Self Expression Magazine

Around Arabia in 20 Days: Catalyst

Posted on the 16 November 2013 by Eternalmusing @HanaMuses
TRAVEL BLOG. Hello. I am going to be posting a series of stories from my travels to a few countries in the Middle East last summer. Here's the first part. I named it catalyst for a variety of reasons.

--If you would have asked me back when the Arab Spring started in Tunisia on whether Syria would rise up, I would have laughed. Of course not! Everyone knows the Syrian army is brutal, molded from the battles with the French many years before. In a country where mentioning the president's name negatively can result in your "accidental death" or "mysterious disappearance," you would not think anyone would ever dare rise up. Not with a rope of brutality hanging around them like a noose.

I couldn't be more wrong.

Since the unrest that began in Syria three years ago, it has been a stressful, devastating time for the Syrian people. What started as peaceful protests in my parents' home country has resulted in violent attacks from the government, leading to over 100,000 deaths and 2 million refugees. Cities outside the capital had it the worst from the start, and no protests happened in beautiful Damascus, one of the oldest cities in the world and a place I call my second home. Regardless, there had been kidnappings and gunshot sounds, and thus, we did not risk traveling there for the summer, as had been a tradition every summer for as long as I can remember. For three years, I had not seen any relatives other than my immediate family, save for one cousin who had moved to Texas. We relied on communication via Skype, WhatsApp, Viber, Voxer, and think of any other app that had a call/chat option. We used them all. There had been more and more protests on the outskirts of Damascus, and both of my uncles' houses were affected, and in result, they moved into my grandmother's house which was more in the heart of the city, in a small suburb that had a name most don't know about. Every summer that passed we would ask if they were doing okay, and they said yes, but did not want us to come in fear of something happening, and all was fairly well. Until last Spring.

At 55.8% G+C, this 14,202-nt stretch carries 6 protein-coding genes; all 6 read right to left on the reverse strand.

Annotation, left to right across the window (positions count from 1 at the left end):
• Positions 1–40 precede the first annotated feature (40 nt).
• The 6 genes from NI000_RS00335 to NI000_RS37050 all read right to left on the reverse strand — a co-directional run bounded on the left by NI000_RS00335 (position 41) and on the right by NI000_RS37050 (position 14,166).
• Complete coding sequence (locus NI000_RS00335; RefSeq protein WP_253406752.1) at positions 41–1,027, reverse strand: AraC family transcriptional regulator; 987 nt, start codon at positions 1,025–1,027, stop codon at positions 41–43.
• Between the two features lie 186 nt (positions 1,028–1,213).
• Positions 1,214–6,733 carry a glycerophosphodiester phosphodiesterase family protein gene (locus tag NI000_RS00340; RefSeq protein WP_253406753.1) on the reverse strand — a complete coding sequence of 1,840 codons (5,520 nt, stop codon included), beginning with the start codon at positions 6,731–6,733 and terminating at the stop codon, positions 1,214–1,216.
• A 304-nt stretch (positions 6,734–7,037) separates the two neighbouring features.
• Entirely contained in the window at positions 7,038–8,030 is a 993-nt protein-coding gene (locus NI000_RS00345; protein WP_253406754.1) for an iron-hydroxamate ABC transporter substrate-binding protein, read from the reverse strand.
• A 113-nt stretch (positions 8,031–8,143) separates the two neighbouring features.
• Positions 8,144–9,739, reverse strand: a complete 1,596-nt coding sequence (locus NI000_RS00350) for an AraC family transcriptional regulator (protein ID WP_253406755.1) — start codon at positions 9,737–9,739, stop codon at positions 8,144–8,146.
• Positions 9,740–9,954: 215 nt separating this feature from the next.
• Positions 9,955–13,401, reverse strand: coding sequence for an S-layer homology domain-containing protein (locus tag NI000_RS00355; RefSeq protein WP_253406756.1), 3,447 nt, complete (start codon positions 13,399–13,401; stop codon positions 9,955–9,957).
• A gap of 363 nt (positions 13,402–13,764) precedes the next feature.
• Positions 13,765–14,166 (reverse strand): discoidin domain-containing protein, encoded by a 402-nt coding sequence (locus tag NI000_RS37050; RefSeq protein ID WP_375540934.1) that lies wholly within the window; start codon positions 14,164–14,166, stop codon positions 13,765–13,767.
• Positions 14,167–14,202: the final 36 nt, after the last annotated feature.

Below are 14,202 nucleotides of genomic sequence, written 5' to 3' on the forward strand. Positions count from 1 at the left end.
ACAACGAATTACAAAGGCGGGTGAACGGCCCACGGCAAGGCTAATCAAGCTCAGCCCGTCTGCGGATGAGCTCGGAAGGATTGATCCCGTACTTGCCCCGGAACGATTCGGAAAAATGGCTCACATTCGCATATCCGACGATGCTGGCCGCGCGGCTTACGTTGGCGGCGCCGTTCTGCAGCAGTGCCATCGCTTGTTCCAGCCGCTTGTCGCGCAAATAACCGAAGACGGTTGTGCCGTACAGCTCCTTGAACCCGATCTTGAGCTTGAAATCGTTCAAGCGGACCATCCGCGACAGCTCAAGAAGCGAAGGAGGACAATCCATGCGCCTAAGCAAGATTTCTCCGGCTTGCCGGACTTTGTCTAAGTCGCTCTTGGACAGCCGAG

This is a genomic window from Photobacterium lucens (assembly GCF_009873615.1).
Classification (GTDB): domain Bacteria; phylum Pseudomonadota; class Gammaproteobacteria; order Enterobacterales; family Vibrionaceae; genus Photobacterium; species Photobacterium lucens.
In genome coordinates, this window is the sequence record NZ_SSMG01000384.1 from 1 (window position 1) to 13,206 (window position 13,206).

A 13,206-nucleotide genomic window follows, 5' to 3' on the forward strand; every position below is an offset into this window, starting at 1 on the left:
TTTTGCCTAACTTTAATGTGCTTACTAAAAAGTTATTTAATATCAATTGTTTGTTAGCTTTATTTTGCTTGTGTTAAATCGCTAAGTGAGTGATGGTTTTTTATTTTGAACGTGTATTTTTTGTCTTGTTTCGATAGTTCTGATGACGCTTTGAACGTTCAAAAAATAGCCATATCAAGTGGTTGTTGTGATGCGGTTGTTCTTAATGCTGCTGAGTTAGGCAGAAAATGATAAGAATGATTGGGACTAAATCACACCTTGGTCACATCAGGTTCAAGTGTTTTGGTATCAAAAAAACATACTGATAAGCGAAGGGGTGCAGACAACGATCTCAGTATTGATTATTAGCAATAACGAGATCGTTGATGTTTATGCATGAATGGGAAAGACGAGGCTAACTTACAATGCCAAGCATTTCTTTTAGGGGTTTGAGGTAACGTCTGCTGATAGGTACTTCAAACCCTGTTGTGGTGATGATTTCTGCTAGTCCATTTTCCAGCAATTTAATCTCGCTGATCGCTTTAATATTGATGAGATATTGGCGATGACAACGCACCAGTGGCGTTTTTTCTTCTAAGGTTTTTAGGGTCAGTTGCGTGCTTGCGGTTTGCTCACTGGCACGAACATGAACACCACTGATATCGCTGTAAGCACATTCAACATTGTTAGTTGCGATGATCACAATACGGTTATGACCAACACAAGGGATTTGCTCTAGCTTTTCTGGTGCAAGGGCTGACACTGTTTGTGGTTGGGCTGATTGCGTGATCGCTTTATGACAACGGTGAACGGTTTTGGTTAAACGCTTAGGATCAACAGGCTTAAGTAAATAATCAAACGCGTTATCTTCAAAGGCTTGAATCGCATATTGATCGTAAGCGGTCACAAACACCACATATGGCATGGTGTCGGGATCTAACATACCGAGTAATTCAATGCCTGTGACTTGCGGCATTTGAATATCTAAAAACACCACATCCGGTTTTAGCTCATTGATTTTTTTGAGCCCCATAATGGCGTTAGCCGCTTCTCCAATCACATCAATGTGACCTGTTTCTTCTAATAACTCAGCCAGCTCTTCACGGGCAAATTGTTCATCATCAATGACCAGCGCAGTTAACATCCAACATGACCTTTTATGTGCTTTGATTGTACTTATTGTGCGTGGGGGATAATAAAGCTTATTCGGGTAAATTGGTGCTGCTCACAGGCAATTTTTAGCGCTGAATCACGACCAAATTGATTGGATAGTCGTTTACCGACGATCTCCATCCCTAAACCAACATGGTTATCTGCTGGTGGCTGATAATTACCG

I woke up and scrolled through my Twitter feed, a habit I had picked up since the revolution began there. My twitter was ten percent school friends, ninety percent Syrian news coming from sources inside the country as well as people who have connections to people there. That morning, the whole feed was filled with news of a big explosion that rocked Damascus near Dar el Shifa hospital. My heart flew out of my chest. I jumped out of bed and was downstairs in less than a minute, facing a tear-faced mother on the phone. 

My grandparents' apartment complex was bombed. 

The building structure was strong enough to keep it all from collapsing, but every window, door, vent covering and loose object was thrown into turmoil. On that day, we told them to get out. It was no longer safe. They had barely made it out with their lives and we could not bear to lose them.I wish I could say that was when they decided to go, but alas they were adamant. Syria was their home, and they did not want to leave. 

So they fixed the home and mended their wounds. We stayed on even more frequent contact, and I checked the news and twitterfeed more frequently. 

It was a few months later when another scare happened. This one right in front of the family pharmacy. For my relatives, that was the final straw. Though they suffered minor wounds both times, it was their hearts that could not handle any more stress. So a few weeks later, they took a plane to United Arab Emirates to live with my Aunt, who had the unfortunate luck of moving back to Syria only a few months before the beginning incidents, and promptly moved back early on. 

After these events, we decided it has been too long, and my parents planned a trip to visit them all. I hadn't known about my other displaced relatives, since I was never close to them. I hadn't realized I had relatives in Lebanon, Kuwait, Saudi Arabia, and even one in Egypt. My parents showed me an itinerary and I was shocked to see that we would be going to three of those countries. Not only that, but the whole trip would take only 20 days. We would be leaving our home in Flint, Michigan and fly to the UAE and stay there for two weeks. We would then go to Lebanon for three days, and Kuwait for one. Three countries in 20 days? That's hardly enough time to breathe when around relatives, no less ones you haven't seen in ages. 

Needless to say, I was nervous. There was a level of excitement there unmatched by any recent events that have come to pass--but there was also a hint of fear. I was going to be meeting relatives who've been through traumas, survived bombings, and have lived nightmares day after day. I didn't think talking to them again would have the same laughter or feel like the same company. I also remember ending on a bad note with a few cousins, and I hoped to reconnect with them. As the travel day grew nearer, my apprehension grew.

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